The average person who looks at a drawing doesn’t see the thought process that goes into creating it. He just sees the image. If you don’t understand the principles that go into organizing a piece of art, the act of drawing appears to be magic. That’s why moronic displays like this continue to amaze non-artists…
Any artist knows what’s going on here. The performer has simply memorized a formula that he’s playing back along with plenty of empty flourishes and simulated drama. No thought process is going on. It’s just spitting out a predetermined image in a way that impresses people who have no clue about how real paintings are created. It’s just a simple magic trick, and it’s only amazing if you don’t know how the trick is done.
Stage magic is an art form, not unlike drawing and painting in some ways. The difference between mediocre magicians and great ones isn’t the cleverness of their “tricks”… it’s the quality of their application of the fundamental techniques of magic. These principles are organized to create a convincing illusion. Here is a wonderful example of that concept in action, by the brilliant magician, Teller…
Teller’s partner, Penn Jilette narrates the fundamental principles of magic that Teller is employing to create a magical illusion of normalcy. The average person viewing these actions on the street might not see anything out of the ordinary; but when we know what’s going on, it becomes amazing. Knowing how the trick works makes the magic more amazing, not less. That’s REAL magic.
The audience is as much responsible for the effectiveness of the illusion as the performer. A skilled magician leads the viewer through a series of actions which set up a certain expectation. When something completely different happens, it seems like magic. But without the expectation, the magic would dissolve into simple random occurrences. In this next clip, Penn & Teller reveal all their secrets and still manage to create a mystifying illusion. We can see how it’s being done with our own eyes, but Penn & Teller’s compelling direction of the action and our own expectations are so strong, we’re still surprised.
It isn’t the trick… it’s the skill with which the fundamental principles are applied to create an illusion. Truly great drawing is like that.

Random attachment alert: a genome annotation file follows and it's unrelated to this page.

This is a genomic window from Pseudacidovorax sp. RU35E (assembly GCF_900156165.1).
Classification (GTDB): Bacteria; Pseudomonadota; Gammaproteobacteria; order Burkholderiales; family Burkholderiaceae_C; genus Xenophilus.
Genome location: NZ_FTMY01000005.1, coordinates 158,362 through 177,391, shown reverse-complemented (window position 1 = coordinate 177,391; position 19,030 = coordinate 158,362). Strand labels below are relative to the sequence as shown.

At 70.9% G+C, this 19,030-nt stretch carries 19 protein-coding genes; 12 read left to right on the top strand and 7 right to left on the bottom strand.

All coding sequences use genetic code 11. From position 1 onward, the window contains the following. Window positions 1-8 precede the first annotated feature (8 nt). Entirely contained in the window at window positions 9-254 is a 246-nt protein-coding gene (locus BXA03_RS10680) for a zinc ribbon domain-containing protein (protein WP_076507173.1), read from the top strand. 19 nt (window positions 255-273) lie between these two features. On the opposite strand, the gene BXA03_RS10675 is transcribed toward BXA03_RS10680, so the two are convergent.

I’m going to introduce you to one of the most magical cartoonists who ever lived. Odds are, you’ve never heard of him. His name was Olaf Gulbransson, and he was a cartoonist for the German satirical magazine Simplicissimus between the early years of the 20th century and the second World War. I’ll have more biographical information on him in a later post. But today, I want to get straight to showing you his amazing drawings.
Gulbransson’s sketches are simple line drawings… but they are deceptively simple. The images have been refined down to a few quick lines, but their simplicity and directness masks a depth of thought and planning that is almost superhuman. Here are a few sketches from Gulbransson’s Spruche und Wahrheiten (Sayings and Truisms) from 1939.
In art, he who is not the best is nothing.
In the cartoon above, notice how a single line defines the right cuff, elbow, arm, shoulderblade and fabric tension. It is very difficult to depict a strong pose from the rear- especially when draped in a long heavy coat. But Gulbransson pulls it off dramatically in a few sweeping lines.
The full belly does not recognize the empty belly.
He is a master of exaggeration and caricature.
More die in the bottle than the war.
Notice how he depicts the weight of the bodies lying on the ground, along with the pull and drape of the clothing covering them. The characters are grouped into a visual hierarchy, directing the eye from the foreground up to the drunks inside the stein at the top. Even though the shapes are open and plain, the volumetric structure is clearly defined. Some artists would render an image like this out with hatching, shading and lots of detail, but Gulbransson pulls it off with a remarkable economy of line.
There’s no fool like an old fool.
A single line defines a silhouette, frames a character and leads the eye through the composition. The specific attitude of the characters and the stark contrast between their sizes enhances the irony of the caption.
The apple doesn’t fall far from the tree.
Look at all those appealing organic shapes! Again, the contrast in scale puts across the humor in the caption.
In the home, usually the chicken crows and the rooster clucks.
Complementary lines of action, solid drawing, specific attitudes, strong poses, beautiful negative spaces, clear silhouettes…
The lazy and the idle are like brothers.
…rhythmic line, texture, personality…
A man is judged by his actions.
…clear staging, line of action, flowing shapes…
When we bathe, we’re all equal.
…keen observation of real life, contrasts…
The bloom must fade in time, but in the mind, the fruit never withers.
…and sophisticated interaction defining the relationship between characters. Gulbransson could do it all- sometimes he did it all in a single brilliant drawing like this one!
Man thinks. God leads.
His compositions are powerful and unique…
All’s well that ends well.
…and he has a clear point of view. Who else would depict life’s end with an angel lifting a baby off a chamber pot?!
The average person loves detail and complexity. It makes them feel like they’re getting their “money’s worth” from a drawing. But to me, putting everything across with simplicity is even more amazing. The artist can’t hide behind details piled upon details, shading and cross hatching. His idea is presented naked and clear for the world to see. It’s like Penn & Teller doing the cups and balls with transparent cups. Real magic.
This posting is part of a series of articles comprising an online exhibit entitled Theory.
This posting is part of the online Encyclopedia of Cartooning under the subject heading, Magazine Cartoons.